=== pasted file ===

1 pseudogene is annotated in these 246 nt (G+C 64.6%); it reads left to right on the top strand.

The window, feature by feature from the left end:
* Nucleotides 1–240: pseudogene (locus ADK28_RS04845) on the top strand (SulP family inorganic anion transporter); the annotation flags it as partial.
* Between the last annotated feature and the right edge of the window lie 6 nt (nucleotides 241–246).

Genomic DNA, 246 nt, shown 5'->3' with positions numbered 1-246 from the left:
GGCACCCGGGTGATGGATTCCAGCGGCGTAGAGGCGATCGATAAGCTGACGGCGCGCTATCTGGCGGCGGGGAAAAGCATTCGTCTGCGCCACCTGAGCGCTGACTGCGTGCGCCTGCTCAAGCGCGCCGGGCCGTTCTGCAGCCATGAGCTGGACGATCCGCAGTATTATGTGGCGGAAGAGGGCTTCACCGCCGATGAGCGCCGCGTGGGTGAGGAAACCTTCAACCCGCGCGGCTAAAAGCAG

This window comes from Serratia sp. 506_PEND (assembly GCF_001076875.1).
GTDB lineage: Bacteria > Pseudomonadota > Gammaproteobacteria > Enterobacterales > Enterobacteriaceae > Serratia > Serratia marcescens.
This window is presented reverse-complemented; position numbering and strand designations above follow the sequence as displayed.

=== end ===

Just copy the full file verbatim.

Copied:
1 pseudogene is annotated in these 246 nt (G+C 64.6%); it reads left to right on the top strand.

The window, feature by feature from the left end:
* Nucleotides 1–240: pseudogene (locus ADK28_RS04845) on the top strand (SulP family inorganic anion transporter); the annotation flags it as partial.
* Between the last annotated feature and the right edge of the window lie 6 nt (nucleotides 241–246).

Genomic DNA, 246 nt, shown 5'->3' with positions numbered 1-246 from the left:
GGCACCCGGGTGATGGATTCCAGCGGCGTAGAGGCGATCGATAAGCTGACGGCGCGCTATCTGGCGGCGGGGAAAAGCATTCGTCTGCGCCACCTGAGCGCTGACTGCGTGCGCCTGCTCAAGCGCGCCGGGCCGTTCTGCAGCCATGAGCTGGACGATCCGCAGTATTATGTGGCGGAAGAGGGCTTCACCGCCGATGAGCGCCGCGTGGGTGAGGAAACCTTCAACCCGCGCGGCTAAAAGCAG

This window comes from Serratia sp. 506_PEND (assembly GCF_001076875.1).
GTDB lineage: Bacteria > Pseudomonadota > Gammaproteobacteria > Enterobacterales > Enterobacteriaceae > Serratia > Serratia marcescens.
This window is presented reverse-complemented; position numbering and strand designations above follow the sequence as displayed.